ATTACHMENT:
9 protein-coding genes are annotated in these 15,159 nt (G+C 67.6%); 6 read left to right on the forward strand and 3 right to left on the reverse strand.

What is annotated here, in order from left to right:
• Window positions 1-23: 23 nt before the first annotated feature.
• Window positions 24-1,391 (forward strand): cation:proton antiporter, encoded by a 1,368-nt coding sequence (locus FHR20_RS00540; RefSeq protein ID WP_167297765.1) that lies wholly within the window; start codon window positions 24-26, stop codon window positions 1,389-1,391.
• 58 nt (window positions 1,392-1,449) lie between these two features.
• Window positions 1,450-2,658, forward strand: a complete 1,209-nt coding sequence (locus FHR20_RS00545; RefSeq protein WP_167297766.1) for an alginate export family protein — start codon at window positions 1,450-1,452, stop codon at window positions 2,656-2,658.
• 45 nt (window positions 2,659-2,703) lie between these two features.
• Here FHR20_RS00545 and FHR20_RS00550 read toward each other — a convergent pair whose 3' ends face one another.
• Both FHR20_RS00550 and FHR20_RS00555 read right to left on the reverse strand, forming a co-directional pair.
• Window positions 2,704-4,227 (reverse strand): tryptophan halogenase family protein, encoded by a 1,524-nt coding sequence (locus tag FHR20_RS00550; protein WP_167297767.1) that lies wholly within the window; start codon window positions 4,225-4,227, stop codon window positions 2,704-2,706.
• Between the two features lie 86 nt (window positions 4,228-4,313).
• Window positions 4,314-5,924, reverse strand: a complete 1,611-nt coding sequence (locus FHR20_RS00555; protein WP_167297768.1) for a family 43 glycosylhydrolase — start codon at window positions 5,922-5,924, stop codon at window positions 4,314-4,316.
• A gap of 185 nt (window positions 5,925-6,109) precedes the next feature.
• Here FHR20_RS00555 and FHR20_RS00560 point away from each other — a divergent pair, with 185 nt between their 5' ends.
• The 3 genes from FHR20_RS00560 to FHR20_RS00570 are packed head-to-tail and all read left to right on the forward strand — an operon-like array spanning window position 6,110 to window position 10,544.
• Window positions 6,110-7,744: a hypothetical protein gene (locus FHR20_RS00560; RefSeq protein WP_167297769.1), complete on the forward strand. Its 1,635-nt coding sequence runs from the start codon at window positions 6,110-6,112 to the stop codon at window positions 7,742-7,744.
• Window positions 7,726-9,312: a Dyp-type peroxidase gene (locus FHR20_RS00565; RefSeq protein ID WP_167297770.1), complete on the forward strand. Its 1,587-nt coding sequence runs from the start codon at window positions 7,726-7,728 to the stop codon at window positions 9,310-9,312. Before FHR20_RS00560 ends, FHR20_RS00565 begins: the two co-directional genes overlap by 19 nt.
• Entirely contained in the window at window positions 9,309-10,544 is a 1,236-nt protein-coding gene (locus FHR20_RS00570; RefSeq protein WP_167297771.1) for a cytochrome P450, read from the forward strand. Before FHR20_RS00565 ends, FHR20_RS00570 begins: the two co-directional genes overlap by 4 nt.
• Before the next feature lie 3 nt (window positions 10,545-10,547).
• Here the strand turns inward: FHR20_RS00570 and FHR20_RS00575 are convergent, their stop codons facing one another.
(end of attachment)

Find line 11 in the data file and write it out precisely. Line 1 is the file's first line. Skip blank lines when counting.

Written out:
• Between the two features lie 86 nt (window positions 4,228-4,313).